Feeds

TalkTalk loses 43,000 customers, chunk o' revenue in Q3

Better HomeSafe than sorry, telco insists

Designing a Defense for Mobile Applications

TalkTalk lost 43,000 broadband customers during the company's third quarter and reported that revenue in that area of the business had fallen year-on-year.

The telco told the City this morning that it was continuing to unbundle exchanges during the quarter and attributed the decline in subscribers to the fact that it was cutting customers loose from BT-based broadband lines.

TalkTalk pulled in broadband sales of £312m during the three-month period ended 31 December 2011, compared with £316m in the same quarter a year earlier.

Total Q3 revenue also fell from £444m a year ago to £422m.

Average revenue per user (ARPU), which is an important metric for telcos, did grow, however. TalkTalk reported ARPU of £25.3 – up from £24.9 in the company's 2010 third quarter.

"As a result of the success of our unbundling programme, ARPU growth and earlier than expected delivery of cost savings, we are raising full year EBITDA and EPS guidance," said TalkTalk boss Dido Harding.

"We have continued to improve our customers' experience with further falls in customer service call volumes and an increase in the rate of online self-service. As a result, churn has stabilised and we remain confident of a return to positive total net adds in the first half of 2012.

"Our operational achievements and strong financial performance give us confidence as we look ahead to delivering an exciting strategic agenda through 2012, including the launch of our TV proposition."

Of the company's 4.08 million customers, only 270,000 of them have so far opted to use TalkTalk's HomeSafe technology, which is a network-level anti-malware blocker for the consumer broadband market.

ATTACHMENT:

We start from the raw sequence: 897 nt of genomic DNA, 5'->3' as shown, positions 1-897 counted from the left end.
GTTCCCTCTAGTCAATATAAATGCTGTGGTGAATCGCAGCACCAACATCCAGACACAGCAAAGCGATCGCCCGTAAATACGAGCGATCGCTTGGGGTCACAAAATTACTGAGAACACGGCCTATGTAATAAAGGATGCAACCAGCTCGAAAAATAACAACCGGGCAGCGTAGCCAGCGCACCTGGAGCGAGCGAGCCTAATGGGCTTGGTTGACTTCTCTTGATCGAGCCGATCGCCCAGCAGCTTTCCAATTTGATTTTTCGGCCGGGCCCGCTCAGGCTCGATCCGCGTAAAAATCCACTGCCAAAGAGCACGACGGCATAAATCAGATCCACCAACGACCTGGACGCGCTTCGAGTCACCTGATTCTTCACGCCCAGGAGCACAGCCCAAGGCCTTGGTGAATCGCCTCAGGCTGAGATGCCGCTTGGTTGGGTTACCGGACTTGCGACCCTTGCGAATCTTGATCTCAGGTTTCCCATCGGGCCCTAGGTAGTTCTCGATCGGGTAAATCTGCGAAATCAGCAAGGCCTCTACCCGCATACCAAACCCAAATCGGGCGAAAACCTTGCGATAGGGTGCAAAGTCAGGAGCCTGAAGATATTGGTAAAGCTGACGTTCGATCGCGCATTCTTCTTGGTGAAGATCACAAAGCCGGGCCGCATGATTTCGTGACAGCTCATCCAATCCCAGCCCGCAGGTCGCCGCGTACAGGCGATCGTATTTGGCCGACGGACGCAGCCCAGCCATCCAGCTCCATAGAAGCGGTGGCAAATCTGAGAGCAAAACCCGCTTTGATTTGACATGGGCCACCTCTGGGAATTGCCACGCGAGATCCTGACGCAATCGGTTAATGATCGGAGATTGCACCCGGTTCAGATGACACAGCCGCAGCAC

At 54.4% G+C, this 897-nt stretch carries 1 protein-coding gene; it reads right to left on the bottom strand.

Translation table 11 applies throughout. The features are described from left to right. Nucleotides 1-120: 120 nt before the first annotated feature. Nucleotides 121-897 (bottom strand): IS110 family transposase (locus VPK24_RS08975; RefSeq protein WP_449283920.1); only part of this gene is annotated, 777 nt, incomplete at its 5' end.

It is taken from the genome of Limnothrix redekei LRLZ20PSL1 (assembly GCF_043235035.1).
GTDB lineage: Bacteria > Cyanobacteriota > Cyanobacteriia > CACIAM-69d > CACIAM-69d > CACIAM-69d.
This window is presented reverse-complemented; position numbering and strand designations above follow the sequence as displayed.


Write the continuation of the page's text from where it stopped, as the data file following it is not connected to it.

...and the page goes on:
The system, implemented by the firm in May last year, was provided by Chinese vendor Huawei and works by harvesting every URL visited by every TalkTalk customer. It then follows them to each web page and scans for threats, creating a master blacklist and whitelist of dangerous and safe URLs respectively.

From the end of this month, any new TalkTalk customer will be prompted by the telco to confirm that they are happy to bypass the technology – in effect agreeing that any child using that service will have access to all that the big bad internet offers, such as porn or gambling sites.

Broadband minister Ed Vaizey welcomed the move.

"Ensuring new customers make an active choice about parental controls is a good start in improving the protection for children online," he said.

"It will mean new customers will have to decide whether they want parental controls on their internet access. I look forward to continuing to work with industry to ensure children can safely enjoy the internet." ®

Securing Web Applications Made Simple and Scalable

More from The Register

next story
GoTenna: How does this 'magic' work?
An ideal product if you believe the Earth is flat
Google Nest, ARM, Samsung pull out Thread to strangle ZigBee
But there's a flaw in Google's IP-based IoT system
Orange spent weekend spamming customers with TXTs
Zero, not infinity, is the Magic Number customers want
US freemium mobile network eyes up Europe
FreedomPop touts 'free' calls, texts and data
Apple orders huge MOUNTAIN of 80 MILLION 'Air' iPhone 6s
Bigger, harder trouser bulges foretold for fanbois
'Two-speed internet' storm turns FCC.gov into zero-speed website
Deadline for comments on net neutrality shake-up extended to Friday
NBN Co execs: No FTTN product until 2015
Faster? Not yet. Cheaper? No data
Oh girl, you jus' didn't: Level 3 slaps Verizon in Netflix throttle blowup
Just hook us up to more 10Gbps ports, backbone biz yells in tit-for-tat spat
prev story

Whitepapers

Reducing security risks from open source software
Follow a few strategies and your organization can gain the full benefits of open source and the cloud without compromising the security of your applications.
Consolidation: The Foundation for IT Business Transformation
In this whitepaper learn how effective consolidation of IT and business resources can enable multiple, meaningful business benefits.
Application security programs and practises
Follow a few strategies and your organization can gain the full benefits of open source and the cloud without compromising the security of your applications.
Boost IT visibility and business value
How building a great service catalog relieves pressure points and demonstrates the value of IT service management.
Consolidation: the foundation for IT and business transformation
In this whitepaper learn how effective consolidation of IT and business resources can enable multiple, meaningful business benefits.